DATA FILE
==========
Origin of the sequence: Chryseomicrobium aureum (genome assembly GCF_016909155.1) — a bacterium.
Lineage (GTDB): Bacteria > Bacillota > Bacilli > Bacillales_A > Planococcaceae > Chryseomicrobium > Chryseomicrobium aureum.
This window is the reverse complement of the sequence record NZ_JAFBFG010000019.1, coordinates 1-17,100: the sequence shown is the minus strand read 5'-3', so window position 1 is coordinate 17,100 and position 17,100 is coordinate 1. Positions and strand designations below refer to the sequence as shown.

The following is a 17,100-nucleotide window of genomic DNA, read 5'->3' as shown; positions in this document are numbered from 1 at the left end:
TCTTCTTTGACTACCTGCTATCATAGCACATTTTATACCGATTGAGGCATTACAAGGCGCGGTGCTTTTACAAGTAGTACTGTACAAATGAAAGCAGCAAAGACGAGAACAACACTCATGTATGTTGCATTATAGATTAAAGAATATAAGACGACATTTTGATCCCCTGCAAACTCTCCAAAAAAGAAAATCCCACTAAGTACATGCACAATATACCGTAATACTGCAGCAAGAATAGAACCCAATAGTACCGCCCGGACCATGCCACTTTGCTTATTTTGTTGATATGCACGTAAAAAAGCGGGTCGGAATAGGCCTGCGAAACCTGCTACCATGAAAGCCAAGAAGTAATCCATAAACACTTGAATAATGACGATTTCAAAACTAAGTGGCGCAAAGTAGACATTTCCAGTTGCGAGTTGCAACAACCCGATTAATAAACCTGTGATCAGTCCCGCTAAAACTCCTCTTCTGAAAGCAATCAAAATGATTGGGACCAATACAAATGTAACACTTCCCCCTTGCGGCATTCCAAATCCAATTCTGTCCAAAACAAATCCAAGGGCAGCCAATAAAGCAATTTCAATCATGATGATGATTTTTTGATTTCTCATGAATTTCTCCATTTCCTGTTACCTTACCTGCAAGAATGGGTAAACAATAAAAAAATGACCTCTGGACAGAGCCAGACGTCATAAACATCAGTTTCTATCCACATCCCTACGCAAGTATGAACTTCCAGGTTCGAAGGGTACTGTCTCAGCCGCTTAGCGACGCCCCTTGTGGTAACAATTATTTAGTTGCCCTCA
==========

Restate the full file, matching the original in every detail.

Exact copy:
Origin of the sequence: Chryseomicrobium aureum (genome assembly GCF_016909155.1) — a bacterium.
Lineage (GTDB): Bacteria > Bacillota > Bacilli > Bacillales_A > Planococcaceae > Chryseomicrobium > Chryseomicrobium aureum.
This window is the reverse complement of the sequence record NZ_JAFBFG010000019.1, coordinates 1-17,100: the sequence shown is the minus strand read 5'-3', so window position 1 is coordinate 17,100 and position 17,100 is coordinate 1. Positions and strand designations below refer to the sequence as shown.

The following is a 17,100-nucleotide window of genomic DNA, read 5'->3' as shown; positions in this document are numbered from 1 at the left end:
TCTTCTTTGACTACCTGCTATCATAGCACATTTTATACCGATTGAGGCATTACAAGGCGCGGTGCTTTTACAAGTAGTACTGTACAAATGAAAGCAGCAAAGACGAGAACAACACTCATGTATGTTGCATTATAGATTAAAGAATATAAGACGACATTTTGATCCCCTGCAAACTCTCCAAAAAAGAAAATCCCACTAAGTACATGCACAATATACCGTAATACTGCAGCAAGAATAGAACCCAATAGTACCGCCCGGACCATGCCACTTTGCTTATTTTGTTGATATGCACGTAAAAAAGCGGGTCGGAATAGGCCTGCGAAACCTGCTACCATGAAAGCCAAGAAGTAATCCATAAACACTTGAATAATGACGATTTCAAAACTAAGTGGCGCAAAGTAGACATTTCCAGTTGCGAGTTGCAACAACCCGATTAATAAACCTGTGATCAGTCCCGCTAAAACTCCTCTTCTGAAAGCAATCAAAATGATTGGGACCAATACAAATGTAACACTTCCCCCTTGCGGCATTCCAAATCCAATTCTGTCCAAAACAAATCCAAGGGCAGCCAATAAAGCAATTTCAATCATGATGATGATTTTTTGATTTCTCATGAATTTCTCCATTTCCTGTTACCTTACCTGCAAGAATGGGTAAACAATAAAAAAATGACCTCTGGACAGAGCCAGACGTCATAAACATCAGTTTCTATCCACATCCCTACGCAAGTATGAACTTCCAGGTTCGAAGGGTACTGTCTCAGCCGCTTAGCGACGCCCCTTGTGGTAACAATTATTTAGTTGCCCTCA